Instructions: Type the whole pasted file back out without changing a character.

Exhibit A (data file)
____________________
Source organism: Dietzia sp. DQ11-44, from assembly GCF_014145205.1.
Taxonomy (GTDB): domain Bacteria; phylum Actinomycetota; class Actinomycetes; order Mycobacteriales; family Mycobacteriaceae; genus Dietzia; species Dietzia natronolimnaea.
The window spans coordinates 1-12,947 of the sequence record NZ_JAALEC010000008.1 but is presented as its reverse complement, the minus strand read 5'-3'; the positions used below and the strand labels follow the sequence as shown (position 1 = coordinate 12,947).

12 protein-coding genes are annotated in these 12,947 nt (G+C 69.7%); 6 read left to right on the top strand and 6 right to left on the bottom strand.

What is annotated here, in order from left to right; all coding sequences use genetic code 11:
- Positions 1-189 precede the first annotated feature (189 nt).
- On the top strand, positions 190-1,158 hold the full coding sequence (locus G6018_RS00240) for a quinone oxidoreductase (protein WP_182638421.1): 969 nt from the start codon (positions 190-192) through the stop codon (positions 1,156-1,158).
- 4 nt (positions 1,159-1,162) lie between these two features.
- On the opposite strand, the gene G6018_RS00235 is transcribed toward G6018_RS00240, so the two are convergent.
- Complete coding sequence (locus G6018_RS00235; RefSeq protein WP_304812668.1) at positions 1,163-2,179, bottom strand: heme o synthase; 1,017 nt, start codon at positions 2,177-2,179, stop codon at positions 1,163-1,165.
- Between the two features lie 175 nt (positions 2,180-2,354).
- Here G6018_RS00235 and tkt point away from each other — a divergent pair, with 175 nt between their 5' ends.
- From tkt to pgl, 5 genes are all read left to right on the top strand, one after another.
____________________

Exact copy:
Source organism: Dietzia sp. DQ11-44, from assembly GCF_014145205.1.
Taxonomy (GTDB): domain Bacteria; phylum Actinomycetota; class Actinomycetes; order Mycobacteriales; family Mycobacteriaceae; genus Dietzia; species Dietzia natronolimnaea.
The window spans coordinates 1-12,947 of the sequence record NZ_JAALEC010000008.1 but is presented as its reverse complement, the minus strand read 5'-3'; the positions used below and the strand labels follow the sequence as shown (position 1 = coordinate 12,947).

12 protein-coding genes are annotated in these 12,947 nt (G+C 69.7%); 6 read left to right on the top strand and 6 right to left on the bottom strand.

What is annotated here, in order from left to right; all coding sequences use genetic code 11:
- Positions 1-189 precede the first annotated feature (189 nt).
- On the top strand, positions 190-1,158 hold the full coding sequence (locus G6018_RS00240) for a quinone oxidoreductase (protein WP_182638421.1): 969 nt from the start codon (positions 190-192) through the stop codon (positions 1,156-1,158).
- 4 nt (positions 1,159-1,162) lie between these two features.
- On the opposite strand, the gene G6018_RS00235 is transcribed toward G6018_RS00240, so the two are convergent.
- Complete coding sequence (locus G6018_RS00235; RefSeq protein WP_304812668.1) at positions 1,163-2,179, bottom strand: heme o synthase; 1,017 nt, start codon at positions 2,177-2,179, stop codon at positions 1,163-1,165.
- Between the two features lie 175 nt (positions 2,180-2,354).
- Here G6018_RS00235 and tkt point away from each other — a divergent pair, with 175 nt between their 5' ends.
- From tkt to pgl, 5 genes are all read left to right on the top strand, one after another.